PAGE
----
CHSS Advice Line
No one should have to recover alone. We’re here to support you with our services, resources and health information.
Access our services
Our Hospital to Home services are here to help you recover well at home and give you the support you need to live life to the full.
Training and education resources for healthcare professionals
Get free, confidential advice and support from our Advice Line nurses. No question is too big or too small.
Every day people in Scotland are leaving hospital feeling scared and alone. But you can help us change this.
Join Scotland’s Fundraising Heroes by getting involved with one of our exciting events or challenges!
Visit our charity shops
Use our Store Finder to find your local shop or boutique and pop in to see us today.
You can make sure stroke survivors in Scotland like Troy get the support they need after returning home from hospital.
We are Scotland’s largest health charity working to help people with chest, heart and stroke conditions live life to the full.
Social Media – @chsscotland
Find out about the incredible impact your support is having and the amazing things you’re helping to achieve.
Search our current job opportunities to find a new role that’s rewarding, exciting and allows you to make a real difference every day.
Work With Us
This section provides information about what coronavirus (COVID-19) is and how it affects your body. You will also find information about staying safe, as well as COVID-19 testing and vaccinations.
Need further help? We’re here to support you:
Call: 0808 8010 899 (FREE from landlines and mobiles)
COVID-19 is a viral infection which can affect all parts of the body. It has a particularly strong effect on the respiratory system.
It is associated primarily with cough, fever, and respiratory difficulties, as well as “anosmia”, which is the loss or change of someone’s sense of smell or taste. COVID-19 also affects the heart, gut, and immune system, and can cause a wide range of symptoms throughout the body.
COVID-19 is spread through small droplets of saliva or mucus which are breathed out by people carrying the infection. These droplets are even more widely spread by coughs, sneezes, and heavy breathing.
Most people who develop COVID-19 symptoms recover within 2-3 weeks. However, an estimated 20% continue to present symptoms after 5 weeks, and around 10% still have symptoms after 12 weeks. This is called “Long Covid”.
There are currently no restrictions in place around COVID-19 in Scotland, and the “shielding” programme which was in place earlier in the pandemic has now been withdrawn.
However, it is still advised that if you have symptoms of COVID-19 or a positive COVID-19 test in your household, you self-isolate for a minimum of 7 days or until your symptoms have passed, whichever is longer.
This means you should stay home where possible, wear a mask when going out, and avoid all unnecessary travel.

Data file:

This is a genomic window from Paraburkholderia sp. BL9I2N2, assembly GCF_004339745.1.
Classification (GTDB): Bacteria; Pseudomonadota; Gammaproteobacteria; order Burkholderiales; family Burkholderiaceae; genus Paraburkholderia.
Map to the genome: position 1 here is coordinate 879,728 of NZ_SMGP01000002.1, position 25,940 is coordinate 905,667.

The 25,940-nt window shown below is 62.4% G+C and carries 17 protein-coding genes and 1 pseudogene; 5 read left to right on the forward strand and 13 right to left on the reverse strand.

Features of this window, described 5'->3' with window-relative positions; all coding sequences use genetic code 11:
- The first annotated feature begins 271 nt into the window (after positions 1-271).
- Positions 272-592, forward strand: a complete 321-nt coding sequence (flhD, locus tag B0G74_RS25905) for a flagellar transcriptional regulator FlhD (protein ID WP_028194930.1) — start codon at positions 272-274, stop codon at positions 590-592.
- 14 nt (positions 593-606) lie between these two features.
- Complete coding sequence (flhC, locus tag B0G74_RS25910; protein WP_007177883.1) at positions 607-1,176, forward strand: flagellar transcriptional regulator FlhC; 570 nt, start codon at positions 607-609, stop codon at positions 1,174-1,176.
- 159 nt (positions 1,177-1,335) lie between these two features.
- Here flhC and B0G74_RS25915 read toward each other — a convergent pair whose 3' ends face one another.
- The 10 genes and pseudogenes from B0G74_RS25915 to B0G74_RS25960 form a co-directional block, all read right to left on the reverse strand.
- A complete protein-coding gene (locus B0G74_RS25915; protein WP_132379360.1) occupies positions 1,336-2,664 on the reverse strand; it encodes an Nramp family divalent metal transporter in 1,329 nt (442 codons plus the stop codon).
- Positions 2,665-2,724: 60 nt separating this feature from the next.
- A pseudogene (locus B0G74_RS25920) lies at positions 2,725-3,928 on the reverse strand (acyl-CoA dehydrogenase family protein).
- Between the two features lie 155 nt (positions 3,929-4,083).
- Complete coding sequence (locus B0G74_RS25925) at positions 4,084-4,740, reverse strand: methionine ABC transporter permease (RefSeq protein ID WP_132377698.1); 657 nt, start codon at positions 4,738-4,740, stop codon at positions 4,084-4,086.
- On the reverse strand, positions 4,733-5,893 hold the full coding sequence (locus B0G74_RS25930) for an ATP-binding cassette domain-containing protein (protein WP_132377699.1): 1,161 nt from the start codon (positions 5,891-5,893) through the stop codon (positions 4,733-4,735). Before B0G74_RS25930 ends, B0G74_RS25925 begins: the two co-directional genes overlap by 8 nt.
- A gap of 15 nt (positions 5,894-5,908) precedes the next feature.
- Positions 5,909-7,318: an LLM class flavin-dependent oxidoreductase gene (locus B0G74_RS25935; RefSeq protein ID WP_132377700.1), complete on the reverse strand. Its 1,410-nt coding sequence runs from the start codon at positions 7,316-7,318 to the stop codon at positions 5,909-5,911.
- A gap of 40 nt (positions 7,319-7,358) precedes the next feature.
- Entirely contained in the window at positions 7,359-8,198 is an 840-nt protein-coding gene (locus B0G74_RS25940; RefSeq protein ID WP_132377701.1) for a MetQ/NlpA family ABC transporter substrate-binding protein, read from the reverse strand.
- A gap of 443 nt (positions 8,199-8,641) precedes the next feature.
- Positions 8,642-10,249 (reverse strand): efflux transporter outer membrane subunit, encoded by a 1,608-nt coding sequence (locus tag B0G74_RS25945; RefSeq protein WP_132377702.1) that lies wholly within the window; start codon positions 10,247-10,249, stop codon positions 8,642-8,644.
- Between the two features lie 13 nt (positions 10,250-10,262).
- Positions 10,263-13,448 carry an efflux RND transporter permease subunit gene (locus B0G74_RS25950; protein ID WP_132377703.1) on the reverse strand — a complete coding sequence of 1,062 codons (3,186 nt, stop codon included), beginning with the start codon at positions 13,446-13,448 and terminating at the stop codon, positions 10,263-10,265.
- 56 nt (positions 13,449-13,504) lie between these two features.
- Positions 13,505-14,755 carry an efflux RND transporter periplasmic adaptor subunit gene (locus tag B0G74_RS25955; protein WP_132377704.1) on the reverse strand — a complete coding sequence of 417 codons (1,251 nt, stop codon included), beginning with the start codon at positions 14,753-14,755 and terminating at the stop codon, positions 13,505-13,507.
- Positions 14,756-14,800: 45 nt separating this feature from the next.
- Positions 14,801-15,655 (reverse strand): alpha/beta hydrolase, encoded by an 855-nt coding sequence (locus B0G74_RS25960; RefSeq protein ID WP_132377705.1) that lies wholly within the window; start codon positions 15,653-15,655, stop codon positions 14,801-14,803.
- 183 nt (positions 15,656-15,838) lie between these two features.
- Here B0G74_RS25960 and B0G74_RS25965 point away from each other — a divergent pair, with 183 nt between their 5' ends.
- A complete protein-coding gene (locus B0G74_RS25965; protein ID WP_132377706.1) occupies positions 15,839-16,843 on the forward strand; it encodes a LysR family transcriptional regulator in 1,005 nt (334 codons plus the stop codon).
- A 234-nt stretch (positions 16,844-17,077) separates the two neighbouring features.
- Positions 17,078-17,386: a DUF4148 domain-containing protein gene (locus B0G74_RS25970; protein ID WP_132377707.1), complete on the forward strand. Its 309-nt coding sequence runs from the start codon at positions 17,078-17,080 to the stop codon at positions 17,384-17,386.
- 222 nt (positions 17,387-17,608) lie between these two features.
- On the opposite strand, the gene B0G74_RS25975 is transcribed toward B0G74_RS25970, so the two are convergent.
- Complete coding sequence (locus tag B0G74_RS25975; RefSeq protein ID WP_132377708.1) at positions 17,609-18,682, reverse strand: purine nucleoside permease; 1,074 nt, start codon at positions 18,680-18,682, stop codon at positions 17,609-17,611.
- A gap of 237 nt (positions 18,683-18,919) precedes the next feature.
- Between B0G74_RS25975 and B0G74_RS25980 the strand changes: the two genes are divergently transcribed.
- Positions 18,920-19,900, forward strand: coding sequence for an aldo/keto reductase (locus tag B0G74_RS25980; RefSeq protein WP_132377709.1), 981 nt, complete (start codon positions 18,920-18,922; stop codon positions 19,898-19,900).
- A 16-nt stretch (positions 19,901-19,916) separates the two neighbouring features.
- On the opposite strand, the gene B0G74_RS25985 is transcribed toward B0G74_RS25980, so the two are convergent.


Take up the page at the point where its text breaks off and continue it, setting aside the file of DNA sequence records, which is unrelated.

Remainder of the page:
Coping with self-isolation
Self-isolation is difficult, especially if you live by yourself. It is really important to try to stay in contact with family and friends as much as possible through phone calls, emails, messaging and video calls. Stay active as much as you can in the home.
Every Mind Matters offers advice and tips to help your mental health while you are staying at home. Remember that self-isolation is temporary and will not last forever.
Chest Heart & Stroke Scotland Advice Line nurses are also there to provide confidential support, advice and information. Call them for free on 0808 801 0899, email email@example.com or text NURSE to 66777.
There are three types of test to see whether you have, or have had, COVID-19. These are:
You can find out more about these tests, and how to book one, at NHS Inform.
Coronavirus vaccines are now available to every Scot over the age of 5.
There are several vaccinations available, but they have similar ways of working. The coronavirus has structures called “spike proteins” which on its surface. Vaccines instruct your body to produce these spike proteins (without the virus itself), triggering an immune response to teach your immune system to recognise and attack coronavirus.
The vaccine does not contain the virus, and being vaccinated will not give you COVID-19. There is also no evidence that vaccination has the long-term damaging effects that COVID-19 itself does.
Some people do experience side effects following vaccination. These may include:
These symptoms usually pass within a few days.
Some people who have previously had severe allergic reactions may react badly to the virus. This is very uncommon (around 1 in 4,000 people) and can be avoided by discussing your allergic history with a doctor or health professional before getting the vaccination.
Being vaccinated is shown to protect you against severe COVID symptoms. Most people who have severe COVID symptoms requiring hospitalisation have not been vaccinated – so if you can get the vaccine, you absolutely should!
Information on COVID-19 vaccination is available in several languages from NHS Lothian.
You can make sure people with chest, heart or stroke in conditions Scotland get the support they need after returning home from hospital.
If you – or someone you know – needs help right now, we’re here for you.
This page was last updated on June 15, 2022 and is under regular review. If you feel anything is missing or incorrect, please contact firstname.lastname@example.org to provide feedback.